The perspective that Pakistan has long viewed Afghanistan as a country that provides Islamabad strategic depth against India is once again coming into play. This is especially because the international community generally and America particularly watch how Islamabad positions itself vis-à-vis the return of the Taliban to Kabul.
There is of course a strong military-intelligence community in Pakistan that believes that the Taliban triumph is by extension their triumph since the Taliban leadership owes them a great deal accrued over the last 20 years of the US invasion and occupation. There have been reports of celebration in some quarters in Pakistan over what they regard as a victory of the Taliban and, with some glee, a defeat of the United States.
The idea of strategic depth is an interesting one but it is no longer certain how consequential it is in the face of great advancement in weapons and other technologies. The logic of territorial fallback is of a 19th or early 20th-century vintage which may not have the kind of importance it was believed for a long time. However, in so much as Pakistan feels it has the reassurance of territorial depth against India because their mentees are now in control of Afghanistan it has relevance for India.
There is an added factor to Pakistan’s sense of triumph and perhaps even relief which has to do with its assertion that India has long fomented separatism in Balochistan via groups such as the Balochistan Liberation Army which had the ability to operate from Afghanistan. With the Taliban in charge Islamabad would expect Kabul to eliminate that threat altogether.
Left to Pakistan it would like India’s presence and influence in Afghanistan completely erased. What is standing in its way is that ordinary relatively liberal and urban Afghans have great love and regard for India. According to one estimate, some seven million Afghans are entirely urban-dwellers, young and largely unfamiliar with the terrible cruelties of the Taliban. In the overall scheme of things, they may not be so influential, but it is a constituency that might prove problematic for the Taliban. India has the ability to use its soft power to influence this constituency.
The biggest problem that the Taliban will come face to face with rather quickly is their woeful ignorance and even incompetence in running a country. They can no longer pretend to be outsiders armed with nihilism against the system because they are the system now. It is one thing to gleefully wield American weapons and dress up in American combat gear, including helmets with night-vision goggles but quite another to run a country that will soon be out of hard cash.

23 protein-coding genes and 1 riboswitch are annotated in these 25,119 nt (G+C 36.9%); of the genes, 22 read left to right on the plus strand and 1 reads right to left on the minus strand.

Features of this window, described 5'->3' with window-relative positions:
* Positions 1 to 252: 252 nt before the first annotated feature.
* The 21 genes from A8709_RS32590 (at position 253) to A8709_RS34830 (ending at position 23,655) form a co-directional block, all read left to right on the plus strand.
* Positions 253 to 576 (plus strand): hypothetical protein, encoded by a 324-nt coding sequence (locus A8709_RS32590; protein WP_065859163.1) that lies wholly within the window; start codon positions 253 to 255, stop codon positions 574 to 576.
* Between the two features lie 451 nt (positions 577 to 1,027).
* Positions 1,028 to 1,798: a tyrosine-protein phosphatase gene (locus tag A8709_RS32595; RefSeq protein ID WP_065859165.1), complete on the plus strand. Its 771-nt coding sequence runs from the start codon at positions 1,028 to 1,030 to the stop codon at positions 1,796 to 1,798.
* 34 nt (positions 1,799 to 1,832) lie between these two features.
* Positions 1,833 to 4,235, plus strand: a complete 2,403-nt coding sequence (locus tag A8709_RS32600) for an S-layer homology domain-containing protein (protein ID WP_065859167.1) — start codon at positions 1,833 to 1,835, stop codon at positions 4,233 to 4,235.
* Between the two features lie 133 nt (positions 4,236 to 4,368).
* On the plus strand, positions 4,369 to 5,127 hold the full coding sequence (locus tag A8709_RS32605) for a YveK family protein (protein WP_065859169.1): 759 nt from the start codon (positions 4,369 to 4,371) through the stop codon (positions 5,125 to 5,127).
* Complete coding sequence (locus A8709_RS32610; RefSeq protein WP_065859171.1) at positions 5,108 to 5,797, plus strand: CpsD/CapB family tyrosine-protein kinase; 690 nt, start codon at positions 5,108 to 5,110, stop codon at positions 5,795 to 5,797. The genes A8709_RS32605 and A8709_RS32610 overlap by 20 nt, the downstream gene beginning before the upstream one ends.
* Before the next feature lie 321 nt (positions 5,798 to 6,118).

That is where India and the world need to watch out for the role that China is expected to play. China’s leadership is completely devoid of reformative impulses or obsession to introduce Jeffersonian democracy like America. It will quickly establish a ruthlessly transactional and pragmatic relationship to exploit Afghanistan’s rich mineral resources as well expand its much-cherished Belt and Road Initiative (BRI). This is even while ensuring that the Taliban’s Islamic fundamentalist virulence does not seep into Xinjiang Province and its grotesquely persecuted Uyghur Muslim population.
There is thinking doing the rounds of social media that the US withdrawal is a fiendishly well thought out plan by Washington to saddle China with the Taliban in Kabul. The logic being that China will be mired in the quagmire and in the process, its feverish march to the world superpowerdom will be slowed if not halted altogether. That is a rather fanciful notion at best. People forget that China’s international operational method is markedly different from America. It has no reformative impulses to alter the societies it gets involved with. Its primary goal is to serve its national economic interests. For now, Afghanistan offers that possibility, and the Taliban will soon desperately need funds.
It can print some Sharia currency but who is going to accept that?
With today’s twin explosions at the Kabul airport, it is certain that the Taliban will come under great pressure via some tough sanctions unless it guarantees that such acts are stamped out. Of course, there is also the likelihood where once most of the Americans and other non-Afghans have left the country the international community may not care much as long as there is no external terrorist attack mounted from the Afghani soil. Among the things that the Taliban ought to fear is international indifference as it struggles to govern an impoverished country that is also facing serious droughts.